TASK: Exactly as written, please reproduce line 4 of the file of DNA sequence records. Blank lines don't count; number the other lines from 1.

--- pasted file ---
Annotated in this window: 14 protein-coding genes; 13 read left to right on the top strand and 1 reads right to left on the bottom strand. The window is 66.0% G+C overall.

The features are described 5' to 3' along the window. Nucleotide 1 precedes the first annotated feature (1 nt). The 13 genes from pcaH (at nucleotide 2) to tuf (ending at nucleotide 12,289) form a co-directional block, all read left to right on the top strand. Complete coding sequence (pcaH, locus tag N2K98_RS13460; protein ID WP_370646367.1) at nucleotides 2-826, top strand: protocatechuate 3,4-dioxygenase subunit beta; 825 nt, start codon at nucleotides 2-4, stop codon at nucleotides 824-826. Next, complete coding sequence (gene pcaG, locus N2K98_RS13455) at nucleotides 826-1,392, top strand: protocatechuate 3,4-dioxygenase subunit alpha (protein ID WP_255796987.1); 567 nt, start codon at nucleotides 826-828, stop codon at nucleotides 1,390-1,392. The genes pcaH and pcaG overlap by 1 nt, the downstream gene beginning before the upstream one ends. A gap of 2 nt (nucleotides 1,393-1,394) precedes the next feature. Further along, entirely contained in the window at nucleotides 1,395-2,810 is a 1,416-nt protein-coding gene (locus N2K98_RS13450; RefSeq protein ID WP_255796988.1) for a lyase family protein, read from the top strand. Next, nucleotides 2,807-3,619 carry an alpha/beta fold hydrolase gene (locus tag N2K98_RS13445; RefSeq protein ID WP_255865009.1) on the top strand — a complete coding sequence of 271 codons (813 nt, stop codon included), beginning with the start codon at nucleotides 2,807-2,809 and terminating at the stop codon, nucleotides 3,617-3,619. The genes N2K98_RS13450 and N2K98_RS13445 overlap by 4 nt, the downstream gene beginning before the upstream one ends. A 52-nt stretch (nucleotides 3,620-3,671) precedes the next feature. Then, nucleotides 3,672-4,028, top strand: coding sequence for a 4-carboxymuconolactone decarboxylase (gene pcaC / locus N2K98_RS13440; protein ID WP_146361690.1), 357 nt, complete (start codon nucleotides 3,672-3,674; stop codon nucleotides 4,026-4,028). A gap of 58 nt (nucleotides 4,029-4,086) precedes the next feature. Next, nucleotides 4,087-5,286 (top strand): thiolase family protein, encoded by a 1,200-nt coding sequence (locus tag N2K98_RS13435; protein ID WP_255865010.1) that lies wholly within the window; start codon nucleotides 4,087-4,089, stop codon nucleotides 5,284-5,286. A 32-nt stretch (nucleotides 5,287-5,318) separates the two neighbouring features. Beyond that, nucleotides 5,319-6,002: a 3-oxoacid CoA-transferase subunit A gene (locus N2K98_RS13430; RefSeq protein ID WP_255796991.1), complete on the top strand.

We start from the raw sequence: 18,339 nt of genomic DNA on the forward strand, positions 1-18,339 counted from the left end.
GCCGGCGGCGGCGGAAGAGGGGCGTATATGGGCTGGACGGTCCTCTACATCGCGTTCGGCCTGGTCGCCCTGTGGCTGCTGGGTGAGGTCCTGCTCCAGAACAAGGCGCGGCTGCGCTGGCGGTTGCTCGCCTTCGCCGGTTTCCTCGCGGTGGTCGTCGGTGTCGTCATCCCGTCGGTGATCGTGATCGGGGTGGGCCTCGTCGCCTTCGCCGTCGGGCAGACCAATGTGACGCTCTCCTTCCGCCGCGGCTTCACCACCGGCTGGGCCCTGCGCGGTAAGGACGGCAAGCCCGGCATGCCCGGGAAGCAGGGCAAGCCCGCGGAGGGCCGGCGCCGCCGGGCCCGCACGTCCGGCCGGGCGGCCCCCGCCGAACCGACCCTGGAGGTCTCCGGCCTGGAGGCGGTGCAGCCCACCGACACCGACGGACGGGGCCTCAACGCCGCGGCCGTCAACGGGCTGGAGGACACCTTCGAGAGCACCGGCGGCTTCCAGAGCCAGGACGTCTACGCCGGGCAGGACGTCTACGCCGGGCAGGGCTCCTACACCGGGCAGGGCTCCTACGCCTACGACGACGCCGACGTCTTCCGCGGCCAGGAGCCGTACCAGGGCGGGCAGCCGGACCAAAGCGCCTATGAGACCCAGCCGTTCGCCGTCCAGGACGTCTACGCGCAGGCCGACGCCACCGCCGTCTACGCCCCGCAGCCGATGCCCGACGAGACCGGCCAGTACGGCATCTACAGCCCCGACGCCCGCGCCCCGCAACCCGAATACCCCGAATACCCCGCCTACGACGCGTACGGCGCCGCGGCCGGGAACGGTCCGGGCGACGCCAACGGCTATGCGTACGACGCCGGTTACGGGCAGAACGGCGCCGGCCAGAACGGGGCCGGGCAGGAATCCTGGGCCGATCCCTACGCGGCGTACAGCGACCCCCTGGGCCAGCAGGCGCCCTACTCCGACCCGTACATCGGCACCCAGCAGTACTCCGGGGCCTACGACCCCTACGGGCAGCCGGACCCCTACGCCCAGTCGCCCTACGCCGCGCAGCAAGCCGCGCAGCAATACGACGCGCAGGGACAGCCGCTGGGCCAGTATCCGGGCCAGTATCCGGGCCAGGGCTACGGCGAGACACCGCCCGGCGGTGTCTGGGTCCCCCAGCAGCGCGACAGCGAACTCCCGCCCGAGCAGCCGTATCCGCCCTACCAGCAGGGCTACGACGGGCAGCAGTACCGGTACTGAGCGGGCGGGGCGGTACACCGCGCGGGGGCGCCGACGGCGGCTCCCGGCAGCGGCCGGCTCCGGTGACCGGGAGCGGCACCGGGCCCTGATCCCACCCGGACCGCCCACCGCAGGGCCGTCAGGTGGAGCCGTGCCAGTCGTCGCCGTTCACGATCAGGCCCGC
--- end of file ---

GCCGGCGGCGGCGGAAGAGGGGCGTATATGGGCTGGACGGTCCTCTACATCGCGTTCGGCCTGGTCGCCCTGTGGCTGCTGGGTGAGGTCCTGCTCCAGAACAAGGCGCGGCTGCGCTGGCGGTTGCTCGCCTTCGCCGGTTTCCTCGCGGTGGTCGTCGGTGTCGTCATCCCGTCGGTGATCGTGATCGGGGTGGGCCTCGTCGCCTTCGCCGTCGGGCAGACCAATGTGACGCTCTCCTTCCGCCGCGGCTTCACCACCGGCTGGGCCCTGCGCGGTAAGGACGGCAAGCCCGGCATGCCCGGGAAGCAGGGCAAGCCCGCGGAGGGCCGGCGCCGCCGGGCCCGCACGTCCGGCCGGGCGGCCCCCGCCGAACCGACCCTGGAGGTCTCCGGCCTGGAGGCGGTGCAGCCCACCGACACCGACGGACGGGGCCTCAACGCCGCGGCCGTCAACGGGCTGGAGGACACCTTCGAGAGCACCGGCGGCTTCCAGAGCCAGGACGTCTACGCCGGGCAGGACGTCTACGCCGGGCAGGGCTCCTACACCGGGCAGGGCTCCTACGCCTACGACGACGCCGACGTCTTCCGCGGCCAGGAGCCGTACCAGGGCGGGCAGCCGGACCAAAGCGCCTATGAGACCCAGCCGTTCGCCGTCCAGGACGTCTACGCGCAGGCCGACGCCACCGCCGTCTACGCCCCGCAGCCGATGCCCGACGAGACCGGCCAGTACGGCATCTACAGCCCCGACGCCCGCGCCCCGCAACCCGAATACCCCGAATACCCCGCCTACGACGCGTACGGCGCCGCGGCCGGGAACGGTCCGGGCGACGCCAACGGCTATGCGTACGACGCCGGTTACGGGCAGAACGGCGCCGGCCAGAACGGGGCCGGGCAGGAATCCTGGGCCGATCCCTACGCGGCGTACAGCGACCCCCTGGGCCAGCAGGCGCCCTACTCCGACCCGTACATCGGCACCCAGCAGTACTCCGGGGCCTACGACCCCTACGGGCAGCCGGACCCCTACGCCCAGTCGCCCTACGCCGCGCAGCAAGCCGCGCAGCAATACGACGCGCAGGGACAGCCGCTGGGCCAGTATCCGGGCCAGTATCCGGGCCAGGGCTACGGCGAGACACCGCCCGGCGGTGTCTGGGTCCCCCAGCAGCGCGACAGCGAACTCCCGCCCGAGCAGCCGTATCCGCCCTACCAGCAGGGCTACGACGGGCAGCAGTACCGGTACTGAGCGGGCGGGGCGGTACACCGCGCGGGGGCGCCGACGGCGGCTCCCGGCAGCGGCCGGCTCCGGTGACCGGGAGCGGCACCGGGCCCTGATCCCACCCGGACCGCCCACCGCAGGGCCGTCAGGTGGAGCCGTGCCAGTCGTCGCCGTTCACGATCAGGCCCGC